μῦθος

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See also: μύθος

Ancient Greek[edit]

Etymology[edit]

According to Frisk of onomatopoeic origin, from μῡ (). According to Beekes there are no plausible comparanda and the word is Pre-Greek. Others compare it to Proto-Slavic *myslь (idea, thought), as if via Proto-Indo-European *muHdʰ-.

Pronunciation[edit]

 

Noun[edit]

μῦθος (mûthosm (genitive μῡ́θου); second declension

  1. something said: word, speech, conversation
    • 800 BCE – 600 BCE, Homer, Odyssey 11.561
      ἀλλ' ἄγε δεῦρο, ἄναξ, ἵν' ἔπος καὶ μῦθον ἀκούσῃς
      all' áge deûro, ánax, hín' épos kaì mûthon akoúsēis
    • 800 BCE – 600 BCE, Homer, Odyssey 4.777
      μῦθον, ὃ δὴ καὶ πᾶσιν ἐνὶ φρεσὶν ἤραρεν ἥμιν.
      mûthon, hò dḕ kaì pâsin enì phresìn ḗraren hḗmin.
    1. public speech
    2. (mostly in plural) talk, conversation
    3. advice, counsel, command, order, promise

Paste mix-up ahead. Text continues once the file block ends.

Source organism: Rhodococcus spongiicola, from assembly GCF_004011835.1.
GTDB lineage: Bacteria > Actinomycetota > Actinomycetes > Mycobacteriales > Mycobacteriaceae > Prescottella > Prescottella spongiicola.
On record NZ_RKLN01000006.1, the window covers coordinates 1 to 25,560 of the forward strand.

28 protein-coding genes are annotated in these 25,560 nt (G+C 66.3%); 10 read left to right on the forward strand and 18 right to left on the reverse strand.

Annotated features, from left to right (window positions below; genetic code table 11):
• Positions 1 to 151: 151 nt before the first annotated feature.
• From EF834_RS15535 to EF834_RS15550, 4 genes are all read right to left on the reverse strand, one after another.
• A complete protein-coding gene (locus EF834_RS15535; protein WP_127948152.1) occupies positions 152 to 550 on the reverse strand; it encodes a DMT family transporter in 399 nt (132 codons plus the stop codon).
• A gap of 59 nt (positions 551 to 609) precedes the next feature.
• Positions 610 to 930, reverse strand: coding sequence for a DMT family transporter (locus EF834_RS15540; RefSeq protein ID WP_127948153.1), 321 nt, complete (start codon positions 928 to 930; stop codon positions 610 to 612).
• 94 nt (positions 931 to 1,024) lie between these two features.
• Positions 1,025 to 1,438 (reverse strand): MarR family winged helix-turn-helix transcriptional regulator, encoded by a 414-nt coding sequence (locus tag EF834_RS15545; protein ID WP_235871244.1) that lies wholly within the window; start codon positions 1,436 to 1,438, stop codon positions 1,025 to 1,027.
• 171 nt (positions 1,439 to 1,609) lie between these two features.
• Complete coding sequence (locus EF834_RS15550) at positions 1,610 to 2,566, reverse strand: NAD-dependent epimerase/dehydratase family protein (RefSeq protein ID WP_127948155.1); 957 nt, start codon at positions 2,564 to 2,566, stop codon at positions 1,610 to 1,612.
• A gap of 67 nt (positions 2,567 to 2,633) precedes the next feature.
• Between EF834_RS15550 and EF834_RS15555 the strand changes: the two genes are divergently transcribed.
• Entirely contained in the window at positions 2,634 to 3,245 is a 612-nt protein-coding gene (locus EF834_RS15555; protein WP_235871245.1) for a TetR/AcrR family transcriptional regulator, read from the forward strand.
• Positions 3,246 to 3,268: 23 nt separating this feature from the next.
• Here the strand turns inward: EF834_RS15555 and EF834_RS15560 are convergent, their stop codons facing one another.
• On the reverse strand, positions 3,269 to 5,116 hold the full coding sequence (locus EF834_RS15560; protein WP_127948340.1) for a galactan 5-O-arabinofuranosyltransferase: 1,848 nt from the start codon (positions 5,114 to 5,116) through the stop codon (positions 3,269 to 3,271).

• 800 BCE – 600 BCE, Homer, Iliad 5.493
        Ὣς φάτο Σαρπηδών, δάκε δὲ φρένας Ἕκτορι μῦθος·
        Hṑs pháto Sarpēdṓn, dáke dè phrénas Héktori mûthos;
      • 800 BCE – 600 BCE, Homer, Iliad 7.358
        οἶσθα καὶ ἄλλον μῦθον ἀμείνονα τοῦδε νοῆσαι.
        oîstha kaì állon mûthon ameínona toûde noêsai.
    4. the subject of a speech or talk
    5. a resolve, purpose, design, plan
    6. saying, proverb
    7. the talk of men, rumor, report, message
  2. tale, story, narrative,
    1. tale, legend, myth
      1. (in Attic prose) a legend of the early Greek times, before the dawn of history
    2. a professed work of fiction, fable, such as those of Aesop
    3. the plot of a tragedy

Inflection[edit]

Usage notes[edit]

The scholia on the Odyssey 21.71 says that μῦθος (mûthos) is Aeolic for μόθος (móthos), but compare μυθιήτης (muthiḗtēs). It is used there in the significance of "resolve, purpose."

Derived terms[edit]

Related terms[edit]

Descendants[edit]

References[edit]